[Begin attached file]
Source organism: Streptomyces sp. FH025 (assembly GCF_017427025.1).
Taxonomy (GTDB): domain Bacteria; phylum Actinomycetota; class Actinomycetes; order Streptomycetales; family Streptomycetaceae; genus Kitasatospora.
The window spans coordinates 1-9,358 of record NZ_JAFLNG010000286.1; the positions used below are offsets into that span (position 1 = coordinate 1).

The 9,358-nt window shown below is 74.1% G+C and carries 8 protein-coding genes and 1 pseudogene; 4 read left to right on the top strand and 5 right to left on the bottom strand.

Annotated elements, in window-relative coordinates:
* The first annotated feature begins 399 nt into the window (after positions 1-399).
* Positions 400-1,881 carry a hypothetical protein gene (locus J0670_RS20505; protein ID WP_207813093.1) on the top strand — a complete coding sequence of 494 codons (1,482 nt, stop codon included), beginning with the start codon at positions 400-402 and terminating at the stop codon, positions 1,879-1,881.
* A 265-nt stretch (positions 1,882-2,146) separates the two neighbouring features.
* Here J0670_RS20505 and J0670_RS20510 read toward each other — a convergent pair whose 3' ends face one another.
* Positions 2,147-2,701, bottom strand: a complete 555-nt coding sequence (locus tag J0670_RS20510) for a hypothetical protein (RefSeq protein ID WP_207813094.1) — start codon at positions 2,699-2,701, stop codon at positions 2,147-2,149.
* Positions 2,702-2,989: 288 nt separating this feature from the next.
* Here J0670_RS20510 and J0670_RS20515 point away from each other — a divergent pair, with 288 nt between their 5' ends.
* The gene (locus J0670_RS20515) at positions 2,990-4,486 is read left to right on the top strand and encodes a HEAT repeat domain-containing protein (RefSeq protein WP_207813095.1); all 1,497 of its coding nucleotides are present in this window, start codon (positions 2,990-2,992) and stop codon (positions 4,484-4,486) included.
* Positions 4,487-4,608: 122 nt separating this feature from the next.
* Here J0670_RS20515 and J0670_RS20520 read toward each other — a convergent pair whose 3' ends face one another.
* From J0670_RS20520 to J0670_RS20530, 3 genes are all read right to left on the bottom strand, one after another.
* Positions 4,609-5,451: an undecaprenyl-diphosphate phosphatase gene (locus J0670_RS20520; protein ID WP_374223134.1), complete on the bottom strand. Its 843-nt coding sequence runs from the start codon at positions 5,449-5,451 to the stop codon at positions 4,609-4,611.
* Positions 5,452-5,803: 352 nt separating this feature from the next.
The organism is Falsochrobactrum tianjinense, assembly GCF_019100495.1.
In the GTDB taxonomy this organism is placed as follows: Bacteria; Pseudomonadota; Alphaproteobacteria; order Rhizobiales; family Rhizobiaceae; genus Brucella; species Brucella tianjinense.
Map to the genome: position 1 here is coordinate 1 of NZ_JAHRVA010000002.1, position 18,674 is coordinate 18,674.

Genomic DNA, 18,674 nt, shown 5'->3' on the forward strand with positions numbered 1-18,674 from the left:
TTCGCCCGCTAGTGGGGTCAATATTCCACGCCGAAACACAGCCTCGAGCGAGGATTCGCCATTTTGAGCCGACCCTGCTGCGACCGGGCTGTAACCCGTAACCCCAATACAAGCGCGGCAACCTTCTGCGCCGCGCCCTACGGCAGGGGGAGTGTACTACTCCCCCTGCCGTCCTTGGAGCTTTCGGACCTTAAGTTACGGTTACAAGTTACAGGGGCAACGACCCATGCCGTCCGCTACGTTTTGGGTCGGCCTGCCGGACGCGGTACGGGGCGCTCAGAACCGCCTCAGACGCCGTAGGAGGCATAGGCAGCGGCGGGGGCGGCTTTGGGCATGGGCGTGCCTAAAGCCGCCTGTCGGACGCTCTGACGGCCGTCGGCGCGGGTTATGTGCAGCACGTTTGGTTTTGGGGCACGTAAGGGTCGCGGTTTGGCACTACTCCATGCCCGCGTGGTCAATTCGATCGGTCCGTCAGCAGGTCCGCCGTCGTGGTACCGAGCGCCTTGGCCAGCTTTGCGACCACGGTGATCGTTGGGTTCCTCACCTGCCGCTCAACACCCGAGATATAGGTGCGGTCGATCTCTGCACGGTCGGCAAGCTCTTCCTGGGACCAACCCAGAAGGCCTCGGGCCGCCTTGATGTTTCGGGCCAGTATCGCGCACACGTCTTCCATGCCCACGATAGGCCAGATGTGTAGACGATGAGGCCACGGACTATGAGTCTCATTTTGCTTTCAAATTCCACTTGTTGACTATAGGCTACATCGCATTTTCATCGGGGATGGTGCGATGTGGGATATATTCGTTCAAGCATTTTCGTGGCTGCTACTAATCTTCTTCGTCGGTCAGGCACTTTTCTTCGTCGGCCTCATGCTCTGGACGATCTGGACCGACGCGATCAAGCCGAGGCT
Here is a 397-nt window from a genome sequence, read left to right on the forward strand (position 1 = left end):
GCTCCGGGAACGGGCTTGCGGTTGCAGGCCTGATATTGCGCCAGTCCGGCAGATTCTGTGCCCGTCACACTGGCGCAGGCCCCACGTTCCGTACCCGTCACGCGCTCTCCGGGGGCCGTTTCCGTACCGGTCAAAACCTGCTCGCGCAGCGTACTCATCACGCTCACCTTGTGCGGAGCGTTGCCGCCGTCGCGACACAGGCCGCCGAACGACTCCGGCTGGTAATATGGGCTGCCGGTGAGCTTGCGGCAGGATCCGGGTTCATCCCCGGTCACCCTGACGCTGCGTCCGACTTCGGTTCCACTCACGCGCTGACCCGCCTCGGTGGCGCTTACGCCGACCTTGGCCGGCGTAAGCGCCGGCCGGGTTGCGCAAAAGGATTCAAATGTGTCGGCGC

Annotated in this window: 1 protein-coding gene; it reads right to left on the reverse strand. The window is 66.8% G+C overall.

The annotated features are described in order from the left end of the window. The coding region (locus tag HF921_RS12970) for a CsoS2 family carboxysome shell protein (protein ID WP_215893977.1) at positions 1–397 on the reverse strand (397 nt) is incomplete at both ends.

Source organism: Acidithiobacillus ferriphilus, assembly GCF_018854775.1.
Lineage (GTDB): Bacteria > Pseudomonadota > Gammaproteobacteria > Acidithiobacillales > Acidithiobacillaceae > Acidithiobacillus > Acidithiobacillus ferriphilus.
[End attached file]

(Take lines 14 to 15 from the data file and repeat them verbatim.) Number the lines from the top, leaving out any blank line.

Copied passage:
* Positions 4,487-4,608: 122 nt separating this feature from the next.
* Here J0670_RS20515 and J0670_RS20520 read toward each other — a convergent pair whose 3' ends face one another.